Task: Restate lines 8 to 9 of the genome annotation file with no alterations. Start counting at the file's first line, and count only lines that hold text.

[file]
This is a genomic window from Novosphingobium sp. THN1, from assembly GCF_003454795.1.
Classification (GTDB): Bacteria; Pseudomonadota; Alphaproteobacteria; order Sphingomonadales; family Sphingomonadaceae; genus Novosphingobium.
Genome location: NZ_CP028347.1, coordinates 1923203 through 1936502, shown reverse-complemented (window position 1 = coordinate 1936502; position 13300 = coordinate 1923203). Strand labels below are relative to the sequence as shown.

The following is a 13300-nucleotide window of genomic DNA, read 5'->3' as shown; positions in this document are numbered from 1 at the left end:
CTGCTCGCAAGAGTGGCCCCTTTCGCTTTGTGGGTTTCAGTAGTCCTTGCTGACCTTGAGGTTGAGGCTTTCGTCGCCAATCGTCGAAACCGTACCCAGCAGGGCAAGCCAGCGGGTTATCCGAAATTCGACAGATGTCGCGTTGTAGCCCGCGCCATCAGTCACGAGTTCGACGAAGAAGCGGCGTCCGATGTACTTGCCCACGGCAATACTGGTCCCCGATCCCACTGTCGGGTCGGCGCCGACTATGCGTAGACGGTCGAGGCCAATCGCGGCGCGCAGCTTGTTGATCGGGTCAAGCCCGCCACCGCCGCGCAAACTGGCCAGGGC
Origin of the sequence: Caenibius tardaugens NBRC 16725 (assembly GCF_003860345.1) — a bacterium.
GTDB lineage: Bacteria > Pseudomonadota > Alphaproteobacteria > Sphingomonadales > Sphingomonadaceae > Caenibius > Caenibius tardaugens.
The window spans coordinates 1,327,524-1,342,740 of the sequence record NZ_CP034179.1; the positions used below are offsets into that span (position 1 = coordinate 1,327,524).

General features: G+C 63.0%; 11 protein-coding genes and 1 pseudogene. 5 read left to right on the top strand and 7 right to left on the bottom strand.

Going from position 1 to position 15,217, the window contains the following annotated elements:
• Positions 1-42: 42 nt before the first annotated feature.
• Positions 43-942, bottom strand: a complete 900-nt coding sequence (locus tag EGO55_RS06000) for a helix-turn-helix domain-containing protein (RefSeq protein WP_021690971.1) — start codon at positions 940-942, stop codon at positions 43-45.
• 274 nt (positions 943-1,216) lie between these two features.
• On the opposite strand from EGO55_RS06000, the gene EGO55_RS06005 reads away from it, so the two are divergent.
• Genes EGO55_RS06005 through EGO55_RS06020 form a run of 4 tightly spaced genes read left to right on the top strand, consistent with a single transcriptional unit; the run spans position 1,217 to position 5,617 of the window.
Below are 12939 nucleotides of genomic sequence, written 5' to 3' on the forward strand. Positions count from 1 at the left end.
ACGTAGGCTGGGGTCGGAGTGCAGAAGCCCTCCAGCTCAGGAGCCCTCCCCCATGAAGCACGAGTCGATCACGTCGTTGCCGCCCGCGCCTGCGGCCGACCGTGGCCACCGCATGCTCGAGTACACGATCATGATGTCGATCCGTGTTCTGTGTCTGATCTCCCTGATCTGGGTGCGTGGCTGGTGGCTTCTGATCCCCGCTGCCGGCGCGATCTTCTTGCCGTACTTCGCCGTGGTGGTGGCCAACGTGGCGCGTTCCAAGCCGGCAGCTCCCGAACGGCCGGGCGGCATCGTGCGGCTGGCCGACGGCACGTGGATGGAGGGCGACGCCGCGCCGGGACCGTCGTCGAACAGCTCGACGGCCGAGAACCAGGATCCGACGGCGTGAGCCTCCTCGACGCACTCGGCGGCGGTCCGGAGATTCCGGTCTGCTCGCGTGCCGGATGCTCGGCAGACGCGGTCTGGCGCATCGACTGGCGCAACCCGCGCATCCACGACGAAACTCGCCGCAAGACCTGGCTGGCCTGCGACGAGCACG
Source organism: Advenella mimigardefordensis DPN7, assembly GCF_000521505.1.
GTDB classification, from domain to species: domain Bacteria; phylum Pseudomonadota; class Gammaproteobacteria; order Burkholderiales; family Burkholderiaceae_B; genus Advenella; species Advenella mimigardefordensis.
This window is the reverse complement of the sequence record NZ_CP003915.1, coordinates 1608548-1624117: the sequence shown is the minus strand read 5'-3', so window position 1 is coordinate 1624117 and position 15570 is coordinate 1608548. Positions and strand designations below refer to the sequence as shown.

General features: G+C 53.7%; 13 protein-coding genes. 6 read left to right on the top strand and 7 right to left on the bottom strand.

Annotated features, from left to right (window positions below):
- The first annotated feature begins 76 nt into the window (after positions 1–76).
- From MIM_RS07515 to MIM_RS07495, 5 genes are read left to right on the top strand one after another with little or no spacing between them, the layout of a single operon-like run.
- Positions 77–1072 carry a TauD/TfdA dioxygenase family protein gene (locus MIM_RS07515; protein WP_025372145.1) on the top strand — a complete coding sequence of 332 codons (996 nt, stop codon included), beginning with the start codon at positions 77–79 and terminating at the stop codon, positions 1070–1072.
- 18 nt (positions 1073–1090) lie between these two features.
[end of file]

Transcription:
The window spans coordinates 1,327,524-1,342,740 of the sequence record NZ_CP034179.1; the positions used below are offsets into that span (position 1 = coordinate 1,327,524).

General features: G+C 63.0%; 11 protein-coding genes and 1 pseudogene. 5 read left to right on the top strand and 7 right to left on the bottom strand.